JOY is nourished through eight roots, what in the book are called “The Eight Pillars of Joy”. These steps are punched out succinctly and quickly. They are:

Perspective

Humility

Humor

Acceptance

Forgiveness

Gratitude

Compassion

Generosity

Here, with this framework, one can begin to cultivate JOY. But it does feel a bit ‘cookbook’; it all makes it seem so easy. Is this really all it takes to be happy? To be joyful?

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Fabulous picture of His Holiness the Dalai Lama (right) and Archbishop Desmond Tutu (left). Image Credit: Science and Religion Today

Understanding the onslaught of skepticism coming, the two teachers are quick to admonish this ‘mix and bake’ mentality. From the words of Desmond Tutu: like any muscle, you’ve got to work it to make it stronger. From the Dalai Lama: like any skill, you’ve got to practice. Nothing will happen over night, and depending on external/internal circumstances, it might take longer then you’d like. And though very few of us are ever likely to reach the enlightened state of the Compassionate Powerhouses Desmond Tutu and the Dalai Lama, we will, through time, begin to see results. Joy can come into our lives, it can be achieved, no matter who we are, no matter what we have done; Joy can be had, and the chief way to attain it, is by giving joy to others.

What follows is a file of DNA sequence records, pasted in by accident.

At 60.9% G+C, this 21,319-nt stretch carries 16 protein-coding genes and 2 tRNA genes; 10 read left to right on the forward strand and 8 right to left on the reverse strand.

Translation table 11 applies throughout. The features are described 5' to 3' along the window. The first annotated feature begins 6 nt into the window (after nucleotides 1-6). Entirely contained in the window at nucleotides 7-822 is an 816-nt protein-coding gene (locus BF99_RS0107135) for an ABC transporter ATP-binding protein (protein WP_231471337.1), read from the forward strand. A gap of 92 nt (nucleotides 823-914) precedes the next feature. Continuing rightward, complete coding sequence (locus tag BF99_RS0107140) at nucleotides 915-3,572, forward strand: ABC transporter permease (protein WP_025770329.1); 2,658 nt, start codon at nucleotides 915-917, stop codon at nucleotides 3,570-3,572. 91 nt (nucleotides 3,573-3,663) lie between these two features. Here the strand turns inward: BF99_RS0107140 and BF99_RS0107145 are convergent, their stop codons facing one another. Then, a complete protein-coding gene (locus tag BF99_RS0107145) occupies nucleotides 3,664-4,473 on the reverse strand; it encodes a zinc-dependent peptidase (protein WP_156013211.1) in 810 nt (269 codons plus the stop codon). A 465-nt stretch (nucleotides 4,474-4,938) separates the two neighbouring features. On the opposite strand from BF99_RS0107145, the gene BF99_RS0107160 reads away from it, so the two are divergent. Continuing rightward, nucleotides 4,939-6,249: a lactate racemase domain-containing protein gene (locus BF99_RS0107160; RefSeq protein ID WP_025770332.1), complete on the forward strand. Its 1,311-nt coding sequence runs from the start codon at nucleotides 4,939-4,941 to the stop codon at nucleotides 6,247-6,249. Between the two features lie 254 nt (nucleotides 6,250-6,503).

The premise of Ubuntu comes up multiple times in this reading. Ubuntu, a South African word meaning, “a person is a person through other persons”, sums up one of the overarching lessons of The Book of Joy, submitting a reality of life often neglected by the modern world: that we are interdependent. No one is an island, we all depend on each other, for food, for protection, for happiness. We need each other. The other lesson, which is of Buddhist teaching, is impermanence. Nothing lasts, everything moves on, all ends and all dies. This is how the world is.